Holley Denchmen, an attorney who worked on the mediation responded to Roberts. “One of the things that occurred during that case which was filed in January was Sago Properties asked to attend the mediation in an effort to conclude the matter. I asked Mrs. Anderson and Mr. Gardner in the idea that the board acts on the recommendation of the Superintendent. There are confidentially provisions and I can’t really go into who said and did what, but the memorandum of understanding that you see before you was generated by the collaborative efforts of everyone involved. The wall was seen as a cost effective way to prevent any future water flow, resolve that issue and also in an effort that involves payment of damages that your insurance company will cover, so, it was seen as an effective solution for both parties and agreed to by both parties.”
Roberts responded that an engineer had stood in front of the board and told them the retention wall was working and if that was the case why did they need another one. She added, “the $45,000 is a low estimate of how much this is going to cost. We’ve already paid an engineer to do work out there and he stood right where you are standing and said the retention ponds were working. If that is the case, why are we building a retention wall?”
Denchmen responded that the school had taken steps to contain runoff such as retention ponds before and after the construction off the new high school as well as build a “berm” by digging a shallow ditch, but the backside of the berm encroaches on the plaintiff’s property and there was a dispute between the parties as to the effectiveness of those measures in the ongoing dispute.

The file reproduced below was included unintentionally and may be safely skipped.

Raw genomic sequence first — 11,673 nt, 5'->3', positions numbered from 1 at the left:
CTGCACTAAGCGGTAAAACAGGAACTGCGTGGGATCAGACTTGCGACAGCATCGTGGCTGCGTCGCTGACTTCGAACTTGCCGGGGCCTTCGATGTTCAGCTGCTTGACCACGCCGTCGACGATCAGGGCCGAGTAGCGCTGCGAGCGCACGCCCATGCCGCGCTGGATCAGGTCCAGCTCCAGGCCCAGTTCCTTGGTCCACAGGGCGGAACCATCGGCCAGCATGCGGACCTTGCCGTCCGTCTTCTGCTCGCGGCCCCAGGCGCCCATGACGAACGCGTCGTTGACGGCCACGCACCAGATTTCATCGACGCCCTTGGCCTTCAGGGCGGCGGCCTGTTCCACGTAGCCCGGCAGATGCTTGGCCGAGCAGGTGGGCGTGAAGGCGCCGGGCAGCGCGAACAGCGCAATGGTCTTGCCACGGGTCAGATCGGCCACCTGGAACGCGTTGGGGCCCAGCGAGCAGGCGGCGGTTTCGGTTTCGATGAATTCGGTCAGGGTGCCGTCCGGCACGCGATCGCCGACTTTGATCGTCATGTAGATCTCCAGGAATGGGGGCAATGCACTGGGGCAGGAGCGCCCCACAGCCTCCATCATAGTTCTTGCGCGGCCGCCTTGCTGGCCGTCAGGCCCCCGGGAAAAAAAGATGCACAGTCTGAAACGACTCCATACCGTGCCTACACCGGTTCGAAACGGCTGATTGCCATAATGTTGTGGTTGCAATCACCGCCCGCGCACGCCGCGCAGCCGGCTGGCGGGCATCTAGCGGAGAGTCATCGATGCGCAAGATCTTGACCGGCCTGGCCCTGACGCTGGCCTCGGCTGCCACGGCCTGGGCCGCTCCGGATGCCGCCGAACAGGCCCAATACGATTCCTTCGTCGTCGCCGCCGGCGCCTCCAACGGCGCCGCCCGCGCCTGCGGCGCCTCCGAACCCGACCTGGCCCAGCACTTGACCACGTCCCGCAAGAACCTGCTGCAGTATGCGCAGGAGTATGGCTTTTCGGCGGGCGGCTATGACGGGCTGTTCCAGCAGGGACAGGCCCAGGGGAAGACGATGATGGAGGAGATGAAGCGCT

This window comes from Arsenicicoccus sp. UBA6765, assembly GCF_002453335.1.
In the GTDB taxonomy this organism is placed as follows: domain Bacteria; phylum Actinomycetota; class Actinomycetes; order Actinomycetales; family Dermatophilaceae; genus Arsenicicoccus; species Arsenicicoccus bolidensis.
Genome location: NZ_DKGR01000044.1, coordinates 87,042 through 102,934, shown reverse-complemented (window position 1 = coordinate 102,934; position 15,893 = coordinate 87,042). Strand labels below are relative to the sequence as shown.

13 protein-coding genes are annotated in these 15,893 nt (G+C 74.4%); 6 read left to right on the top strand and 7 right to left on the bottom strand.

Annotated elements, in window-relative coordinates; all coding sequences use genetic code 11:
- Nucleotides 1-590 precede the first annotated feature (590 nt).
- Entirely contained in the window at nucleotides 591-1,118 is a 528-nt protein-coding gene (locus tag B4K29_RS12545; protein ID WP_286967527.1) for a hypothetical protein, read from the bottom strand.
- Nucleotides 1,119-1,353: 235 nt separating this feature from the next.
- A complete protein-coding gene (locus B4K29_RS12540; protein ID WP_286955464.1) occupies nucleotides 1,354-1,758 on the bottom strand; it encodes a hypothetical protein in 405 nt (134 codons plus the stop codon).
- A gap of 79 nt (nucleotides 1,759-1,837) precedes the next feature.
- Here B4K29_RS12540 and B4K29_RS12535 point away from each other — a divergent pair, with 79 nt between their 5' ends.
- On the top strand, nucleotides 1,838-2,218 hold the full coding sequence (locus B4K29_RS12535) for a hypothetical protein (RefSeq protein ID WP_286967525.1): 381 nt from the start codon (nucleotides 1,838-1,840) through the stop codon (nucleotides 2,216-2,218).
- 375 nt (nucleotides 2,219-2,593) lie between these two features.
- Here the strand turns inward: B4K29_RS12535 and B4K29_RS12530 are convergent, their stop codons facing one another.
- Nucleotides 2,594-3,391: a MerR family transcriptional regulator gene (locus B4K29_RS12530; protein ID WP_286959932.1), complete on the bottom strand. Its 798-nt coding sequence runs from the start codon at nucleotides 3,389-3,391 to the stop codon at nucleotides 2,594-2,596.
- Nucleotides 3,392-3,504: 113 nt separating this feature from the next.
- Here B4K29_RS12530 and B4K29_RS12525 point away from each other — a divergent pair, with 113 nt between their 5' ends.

Facilities Director Mark Gardner responded to Roberts’ questions about specifics of engineering plans and DEP approval that these had not been sought yet and Denchmen spoke up adding “the plans are contingent on the board’s approval” and added if passed the district would have until March 2014 to make the changes and get approvals.
Roberts continued with questioning whose idea it was to build a retention wall and the cost. Gardner responded the amount was an estimate of materials needed and the work could be done “in-house” by employees of the district. Roberts responded that to vote on the agreement she needed a “realistic number” on the cost and did not believe the cost they were quoted was feasible to build a retention wall.
Holley responded to Roberts that DEP approval would be easy to obtain on the project since it was doing what they wanted, controlling the flow of water. Holley added, “it’s my opinion this thing has been hashed out for a long time and the building of that wall will prohibit any future lawsuits of water flowing onto other properties. I don’t know how you could resolve it anymore reasonably. If you don’t resolve it, you could end up facing some exorbitant costs down the road.”
Wallace asked for clarification from Denchmen. “Most of our cost will be absorbed by the insurer, correct?” Denchmen responded “correct, and explained the damages would be paid by the insurance company and the wall cost would be paid for by the board.”
Denchmen also explained that due to “inverse condemnation” if the board decided to proceed with litigation and lost, the claim would not be covered by the insurance company. A possible scenario if the board lost the case would be they had to purchase the property, would be on the hook for damages, attorney fees and may still have to build the wall if the judge over the case saw fit. Holley added in an inverse condemnation case, cost could well exceed the price tag for a retaining wall. Denchmen added to Holley’s comments saying “hundreds of thousands….”
Read the full story in the Oct. 24, 2013 edition of the Herald Breeze.